The amount of charge a battery can store is known as its capacity. Charge is typically measured in amp-hours or milliamp-hours (Ah or mAh). Most manufacturers specify capacity as the constant current that a new battery can supply for 20 hours. For example, a battery rated at 200 Ah can supply 10 A over a 20 hour period at room temperature. If the current supply to the same battery is increased, the capacity will then decrease.
Reserve capacity describes a fully-charged battery's ability to maintain a useful voltage under a 25 amp discharge. Batteries with higher reserve capacities can operate for a longer period without recharging. When discussing deep cycle batteries, reserve capacity in minutes is a more realistic representation of battery performance than capacity expressed in amp-hours.
A battery's terminations provide an electrical contact between the electrodes and the device or load. Lead acid batteries are manufactured with a variety of termination types.
- Screw terminals consist of a threaded rod and accept an insulated metal nut.
- Spring terminals are flat metal strips or spiral-wound wire.
- Solder terminations require the electrical contacts to be soldered onto a flat metal surface or metal tab.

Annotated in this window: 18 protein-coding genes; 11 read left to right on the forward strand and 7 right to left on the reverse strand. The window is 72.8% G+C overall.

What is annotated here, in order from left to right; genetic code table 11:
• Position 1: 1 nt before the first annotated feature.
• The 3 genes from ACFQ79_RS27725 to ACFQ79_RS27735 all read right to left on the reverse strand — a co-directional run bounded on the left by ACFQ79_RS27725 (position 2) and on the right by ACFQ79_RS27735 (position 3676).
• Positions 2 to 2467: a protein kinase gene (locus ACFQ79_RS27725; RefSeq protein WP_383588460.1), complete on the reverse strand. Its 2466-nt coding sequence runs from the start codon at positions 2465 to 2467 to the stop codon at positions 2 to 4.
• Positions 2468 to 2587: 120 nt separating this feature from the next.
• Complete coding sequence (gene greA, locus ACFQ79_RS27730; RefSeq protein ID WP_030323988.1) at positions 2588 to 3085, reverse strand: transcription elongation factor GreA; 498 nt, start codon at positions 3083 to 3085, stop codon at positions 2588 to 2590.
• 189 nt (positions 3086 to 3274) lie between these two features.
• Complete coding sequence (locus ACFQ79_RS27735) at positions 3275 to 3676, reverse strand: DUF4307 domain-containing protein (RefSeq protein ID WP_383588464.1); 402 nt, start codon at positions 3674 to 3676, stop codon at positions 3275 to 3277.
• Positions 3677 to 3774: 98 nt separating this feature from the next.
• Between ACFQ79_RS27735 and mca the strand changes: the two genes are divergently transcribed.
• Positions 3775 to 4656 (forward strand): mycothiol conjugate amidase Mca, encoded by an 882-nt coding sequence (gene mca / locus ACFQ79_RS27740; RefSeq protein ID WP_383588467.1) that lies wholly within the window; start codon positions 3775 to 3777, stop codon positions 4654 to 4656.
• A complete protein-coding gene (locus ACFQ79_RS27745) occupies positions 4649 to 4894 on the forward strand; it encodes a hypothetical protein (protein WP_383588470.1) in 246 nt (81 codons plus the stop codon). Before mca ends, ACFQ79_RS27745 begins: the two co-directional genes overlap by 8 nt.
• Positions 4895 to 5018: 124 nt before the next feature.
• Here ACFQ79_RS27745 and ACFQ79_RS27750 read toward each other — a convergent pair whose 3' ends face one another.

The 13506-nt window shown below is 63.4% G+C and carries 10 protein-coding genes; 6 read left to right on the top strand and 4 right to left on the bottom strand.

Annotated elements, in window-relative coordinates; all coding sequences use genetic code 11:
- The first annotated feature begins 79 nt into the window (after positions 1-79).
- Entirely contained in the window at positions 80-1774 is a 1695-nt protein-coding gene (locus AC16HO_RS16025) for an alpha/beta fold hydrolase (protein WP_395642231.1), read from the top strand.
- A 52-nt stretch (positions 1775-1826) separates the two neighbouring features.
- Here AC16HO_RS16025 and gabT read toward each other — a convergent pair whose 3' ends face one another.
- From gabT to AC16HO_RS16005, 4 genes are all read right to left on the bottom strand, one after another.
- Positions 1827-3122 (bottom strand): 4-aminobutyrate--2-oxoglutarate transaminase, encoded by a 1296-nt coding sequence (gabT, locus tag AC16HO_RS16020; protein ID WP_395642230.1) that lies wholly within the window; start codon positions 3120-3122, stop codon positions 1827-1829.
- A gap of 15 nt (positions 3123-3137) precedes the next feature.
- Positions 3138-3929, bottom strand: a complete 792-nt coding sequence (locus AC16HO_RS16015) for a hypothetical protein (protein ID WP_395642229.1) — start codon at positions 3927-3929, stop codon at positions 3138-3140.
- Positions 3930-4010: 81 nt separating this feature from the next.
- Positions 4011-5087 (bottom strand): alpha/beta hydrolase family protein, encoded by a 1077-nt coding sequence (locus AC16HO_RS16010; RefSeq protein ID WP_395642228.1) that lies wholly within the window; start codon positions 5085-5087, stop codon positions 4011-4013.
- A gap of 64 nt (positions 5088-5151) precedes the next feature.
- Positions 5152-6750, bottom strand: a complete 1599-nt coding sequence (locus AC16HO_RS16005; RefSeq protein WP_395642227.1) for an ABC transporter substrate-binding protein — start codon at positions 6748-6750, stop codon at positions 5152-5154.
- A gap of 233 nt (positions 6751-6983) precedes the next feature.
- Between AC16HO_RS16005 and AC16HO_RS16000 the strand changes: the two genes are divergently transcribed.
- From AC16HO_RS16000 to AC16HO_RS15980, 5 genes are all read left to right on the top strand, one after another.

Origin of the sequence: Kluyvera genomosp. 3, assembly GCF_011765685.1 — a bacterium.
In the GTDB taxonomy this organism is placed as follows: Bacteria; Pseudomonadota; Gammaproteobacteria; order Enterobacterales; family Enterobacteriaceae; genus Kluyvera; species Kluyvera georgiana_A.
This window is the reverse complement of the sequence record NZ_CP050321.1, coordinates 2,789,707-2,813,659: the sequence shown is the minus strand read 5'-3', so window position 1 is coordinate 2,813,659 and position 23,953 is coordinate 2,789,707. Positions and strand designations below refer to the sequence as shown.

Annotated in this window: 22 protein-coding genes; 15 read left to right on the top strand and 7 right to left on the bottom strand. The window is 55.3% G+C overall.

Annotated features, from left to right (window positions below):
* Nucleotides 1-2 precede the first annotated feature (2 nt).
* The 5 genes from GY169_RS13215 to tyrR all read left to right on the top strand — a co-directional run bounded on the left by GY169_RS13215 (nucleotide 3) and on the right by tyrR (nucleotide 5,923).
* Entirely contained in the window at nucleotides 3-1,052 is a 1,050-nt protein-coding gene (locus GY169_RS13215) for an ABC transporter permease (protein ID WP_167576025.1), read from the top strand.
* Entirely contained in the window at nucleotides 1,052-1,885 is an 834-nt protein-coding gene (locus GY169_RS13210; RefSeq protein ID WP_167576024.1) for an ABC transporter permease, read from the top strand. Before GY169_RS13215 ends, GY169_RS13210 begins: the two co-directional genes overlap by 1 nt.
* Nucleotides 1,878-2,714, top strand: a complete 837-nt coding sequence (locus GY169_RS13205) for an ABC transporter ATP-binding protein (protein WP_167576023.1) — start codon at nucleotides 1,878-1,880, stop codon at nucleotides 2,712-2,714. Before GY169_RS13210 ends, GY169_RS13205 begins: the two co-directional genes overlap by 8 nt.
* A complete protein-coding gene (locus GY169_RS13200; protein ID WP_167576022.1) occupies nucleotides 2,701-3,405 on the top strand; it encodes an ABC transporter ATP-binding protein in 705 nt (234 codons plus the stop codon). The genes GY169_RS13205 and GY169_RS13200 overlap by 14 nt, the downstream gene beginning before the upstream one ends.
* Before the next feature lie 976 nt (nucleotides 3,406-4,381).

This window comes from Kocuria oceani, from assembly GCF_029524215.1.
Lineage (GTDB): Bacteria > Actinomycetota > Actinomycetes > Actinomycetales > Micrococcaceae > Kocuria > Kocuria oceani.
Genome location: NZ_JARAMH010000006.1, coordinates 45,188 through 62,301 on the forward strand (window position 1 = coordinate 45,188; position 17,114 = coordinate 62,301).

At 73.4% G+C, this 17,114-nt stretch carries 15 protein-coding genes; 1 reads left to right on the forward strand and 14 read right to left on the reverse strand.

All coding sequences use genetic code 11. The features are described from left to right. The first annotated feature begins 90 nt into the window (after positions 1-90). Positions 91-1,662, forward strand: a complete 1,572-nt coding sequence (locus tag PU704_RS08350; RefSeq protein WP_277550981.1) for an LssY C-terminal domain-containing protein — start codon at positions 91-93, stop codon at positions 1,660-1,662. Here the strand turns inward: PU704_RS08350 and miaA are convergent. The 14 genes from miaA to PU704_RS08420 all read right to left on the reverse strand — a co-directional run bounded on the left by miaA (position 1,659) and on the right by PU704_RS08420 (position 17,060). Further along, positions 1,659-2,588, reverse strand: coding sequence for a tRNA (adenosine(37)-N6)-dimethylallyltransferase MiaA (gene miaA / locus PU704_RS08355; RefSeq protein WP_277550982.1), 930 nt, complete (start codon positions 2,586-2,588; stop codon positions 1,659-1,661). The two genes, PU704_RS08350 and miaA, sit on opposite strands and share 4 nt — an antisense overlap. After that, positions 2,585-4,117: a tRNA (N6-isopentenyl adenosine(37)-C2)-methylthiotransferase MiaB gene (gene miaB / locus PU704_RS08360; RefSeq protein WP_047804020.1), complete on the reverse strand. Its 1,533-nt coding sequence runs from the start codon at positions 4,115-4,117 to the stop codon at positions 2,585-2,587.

- Plug-in sockets are plugs that mate with an electrical contact's pins.
- Snap fasteners consist of a stud and a socket.
- Wire/cable terminals connect using single or multi-stranded leads, or a cable assembly.
Termination examples. Left to right: Screw, Spring, Wire/cable.
Batteries are manufactured for use in numerous applications.
- Consumer batteries are used for general purpose consumer applications, such as cameras, radio-controlled cars, toys, and laptops.
- Energy batteries are manufactured for use in oil, natural gas and solar applications.
- Industrial batteries are deep cycle batteries used in forklifts and other industrial applications.
- Medical batteries are used for life support systems, hearing aids and wheelchairs.
- Military batteries are often manufactured to MIL-SPEC requirements.
- Transportation batteries are designed for use in aircraft, boats, automobiles and electric vehicles.
- Stand-by/UPS batteries are used in uninterruptible power supplies (UPS) for emergency lighting and alarms.
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Battery Packs and Assemblies
Battery packs are constructed from two or more individual cells or batteries. There are two basic types of battery packs: primary and secondary or rechargeable.
Disposable (Primary) Batteries
Disposable primary batteries are replaced once the energy supply is depleted. Their energy is produced when the materials within the battery react and are exhausted.
Lithium batteries have a lithium anode. They are available as both primary batteries and secondary batteries.
Rechargeable (Secondary) Batteries
Rechargeable batteries or secondary batteries contain active materials that can be regenerated by charging. When the energy produced by rechargeable batteries drops below optimum efficiency, secondary batteries may be recharged in a couple of ways, depending upon their construction.